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Is developing a game from scratch live on itch.io a good idea?

A topic by teamlazer created 22 days ago Views: 101 Replies: 3
Viewing posts 1 to 4

Hi, I'm new to itch.io !

I have game that I've just started. Its at the very very 1st playable prototype stage. Is is a good idea to make it playable on itch.io in its current state?  My idea is to use feedback and metrics to guide its development. I'm just worried that it could be like steam, where the early builds could get poor reviews which could kill it even after its updated.

Also I noticed there are devlogs here. Should   I start one of those? Whats the benefit of that. Thanks!

More details.........

I've never made a multiplayer game before. I had an idea for one, built up a working demo (with just local multiplayer) in a couple days and brought it to the local game-dev group meetup. It went down well, in fact an artist (with an impressive portfolio) was interested to work on it. We are both just making this for fun. My plan right now is..

*Add multiplayer + some kind of lobby system

*Add metrics

*Throw it up as a html 5 game on itch.io without making any other changes (remember the current state of the game is just the very first interation, just about 2 1/2 days work) I picked itch cus Ive never used it before and it seems cool.

*Work on it and use feedback + metrics from itch to help guide the development process.

ps. I could even go so far as to put up the *current* build! Which only has local multiplayer. You'd need to play it on the same machine with keyboard or gamepads


Hi teamlazer! I would say yes, this is a good idea. We're currently doing the same thing with our early access game, Mondrian - Plastic Reality. The reason we chose itch is specifically because it is much more welcoming toward early, experimental, and incomplete titles than Steam (even though yes, we also have one up there that we're still working on and will be updating at some point). itch also isn't the kind of place where you can expect to host "get rich quick" asset flips and find success, ala Digital Homicide. If you're nervous about reviews, you can set the game to Free or Suggested Donation instead of making it a truly premium project, and use the Discussion Board feature for tracking feedback and bug reports instead of trying to sort through a big list of comments at the bottom of the page.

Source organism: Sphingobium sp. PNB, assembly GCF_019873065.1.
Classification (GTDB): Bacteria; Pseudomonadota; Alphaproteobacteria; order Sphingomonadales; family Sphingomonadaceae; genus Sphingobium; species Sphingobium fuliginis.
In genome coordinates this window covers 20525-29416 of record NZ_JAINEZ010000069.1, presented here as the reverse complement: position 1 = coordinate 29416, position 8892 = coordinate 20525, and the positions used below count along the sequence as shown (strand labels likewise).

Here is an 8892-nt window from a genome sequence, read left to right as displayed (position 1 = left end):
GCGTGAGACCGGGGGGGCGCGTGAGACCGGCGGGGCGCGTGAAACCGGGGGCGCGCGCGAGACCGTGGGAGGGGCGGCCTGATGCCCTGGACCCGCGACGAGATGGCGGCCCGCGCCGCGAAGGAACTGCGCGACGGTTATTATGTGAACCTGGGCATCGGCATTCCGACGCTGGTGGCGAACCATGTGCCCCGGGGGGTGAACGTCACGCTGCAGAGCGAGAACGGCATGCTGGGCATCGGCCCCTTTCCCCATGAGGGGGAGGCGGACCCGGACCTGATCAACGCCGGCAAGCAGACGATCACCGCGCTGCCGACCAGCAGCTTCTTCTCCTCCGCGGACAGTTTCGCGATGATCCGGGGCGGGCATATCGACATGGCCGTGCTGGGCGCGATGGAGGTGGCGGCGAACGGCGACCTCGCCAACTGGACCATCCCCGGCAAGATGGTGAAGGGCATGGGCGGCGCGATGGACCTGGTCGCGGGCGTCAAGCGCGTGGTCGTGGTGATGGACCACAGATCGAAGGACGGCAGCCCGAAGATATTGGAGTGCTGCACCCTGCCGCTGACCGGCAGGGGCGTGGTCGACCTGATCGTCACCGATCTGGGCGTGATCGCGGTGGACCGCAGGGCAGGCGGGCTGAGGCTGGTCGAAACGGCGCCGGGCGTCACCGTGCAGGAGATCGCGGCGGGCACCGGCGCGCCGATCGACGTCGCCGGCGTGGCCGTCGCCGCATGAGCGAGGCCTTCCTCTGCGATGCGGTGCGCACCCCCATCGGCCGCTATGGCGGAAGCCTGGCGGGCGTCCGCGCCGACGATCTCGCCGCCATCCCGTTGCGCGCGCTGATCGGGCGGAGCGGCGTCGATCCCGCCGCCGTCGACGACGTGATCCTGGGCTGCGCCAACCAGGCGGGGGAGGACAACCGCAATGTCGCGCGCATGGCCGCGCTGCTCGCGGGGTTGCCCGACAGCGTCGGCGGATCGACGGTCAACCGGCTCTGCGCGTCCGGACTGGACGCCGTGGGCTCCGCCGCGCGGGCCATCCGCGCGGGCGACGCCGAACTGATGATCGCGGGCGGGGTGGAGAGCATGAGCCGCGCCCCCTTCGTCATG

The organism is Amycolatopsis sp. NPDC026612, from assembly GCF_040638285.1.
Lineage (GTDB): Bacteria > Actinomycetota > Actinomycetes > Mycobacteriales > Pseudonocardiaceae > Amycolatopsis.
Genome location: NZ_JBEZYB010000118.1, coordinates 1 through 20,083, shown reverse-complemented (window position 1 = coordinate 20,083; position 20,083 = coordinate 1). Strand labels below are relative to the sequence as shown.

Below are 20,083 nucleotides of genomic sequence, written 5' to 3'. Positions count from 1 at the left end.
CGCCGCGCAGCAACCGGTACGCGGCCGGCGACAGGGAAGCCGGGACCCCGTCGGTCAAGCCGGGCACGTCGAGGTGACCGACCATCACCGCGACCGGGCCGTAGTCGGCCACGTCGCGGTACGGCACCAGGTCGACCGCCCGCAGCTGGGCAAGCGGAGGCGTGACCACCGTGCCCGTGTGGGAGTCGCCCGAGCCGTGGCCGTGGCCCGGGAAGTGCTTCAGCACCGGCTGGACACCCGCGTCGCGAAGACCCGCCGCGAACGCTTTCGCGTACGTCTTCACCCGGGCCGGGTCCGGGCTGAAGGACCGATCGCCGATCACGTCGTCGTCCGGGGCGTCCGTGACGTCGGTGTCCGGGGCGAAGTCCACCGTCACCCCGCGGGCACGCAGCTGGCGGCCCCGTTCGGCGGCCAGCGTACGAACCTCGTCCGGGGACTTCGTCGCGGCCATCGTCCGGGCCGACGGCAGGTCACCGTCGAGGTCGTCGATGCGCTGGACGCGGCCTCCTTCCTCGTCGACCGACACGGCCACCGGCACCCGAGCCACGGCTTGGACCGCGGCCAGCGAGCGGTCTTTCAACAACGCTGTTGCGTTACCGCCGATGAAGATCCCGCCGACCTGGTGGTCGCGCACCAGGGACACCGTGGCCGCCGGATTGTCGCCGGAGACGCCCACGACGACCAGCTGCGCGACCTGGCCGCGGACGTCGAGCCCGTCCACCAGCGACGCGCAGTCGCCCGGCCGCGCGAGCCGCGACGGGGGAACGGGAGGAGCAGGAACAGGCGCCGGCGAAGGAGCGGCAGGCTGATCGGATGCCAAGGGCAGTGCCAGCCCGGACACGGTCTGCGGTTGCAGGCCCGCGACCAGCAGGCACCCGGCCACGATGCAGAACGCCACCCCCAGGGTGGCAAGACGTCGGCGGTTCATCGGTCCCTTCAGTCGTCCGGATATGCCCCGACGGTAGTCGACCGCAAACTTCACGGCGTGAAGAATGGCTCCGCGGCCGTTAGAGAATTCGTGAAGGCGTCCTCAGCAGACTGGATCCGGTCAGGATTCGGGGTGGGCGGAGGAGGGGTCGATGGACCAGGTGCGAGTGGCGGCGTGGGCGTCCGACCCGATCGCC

Hope this helps!


I think getting feedback is important especially when testing and learning.


Feedback from other humans(players or developers or otherwise) is limited by what they see in front of them...it will tend to express everything as a surface issue of either polishing, expanding, or cutting parts of the game. That can be very helpful when you are trying to get a sense of how "much" you need to execute on a concept before people understand it. Things like finding out where people are getting stuck or confused, adjusting difficulty and balance are solved through this process.

For working on the basic concept of the game and figuring out major features and scope, you can get better feedback by developing your own rubric like the writing rubrics used in grading school papers, and "grading" the current game against the rubric to see where it succeeds and fails at the vision you have - abstract things like "what is the game about, what should the player do and feel," and so on. When the game is failing something in the rubric, that means you have to iterate, but that doesn't mean it takes a big change! It just means that you have to make a big shift in your perspective that wasn't obvious and might feel uncomfortable or contrary to what you wanted at first. 

That's where feedback from people tends to fail, because most people will come from the same perspective and can only suggest changes in small increments. When it comes to conceptual issues it's very hard to get the information you need just by discussing it at a low level. A conceptual failure that isn't polished tends to result in comments about what could be polished("I don't like the keyboard controls, could you add mouse controls") and then once you finish off every polish feature requested, you get silence.

With multiplayer games and virtual worlds there is a tendency for the community to take "ownership" of the game once it crosses a certain level of success, becoming resistant to any change. Then you will have to learn to be a politician. But that means having enough players to be successful first which is not guaranteed - it's far more likely that you get an empty server.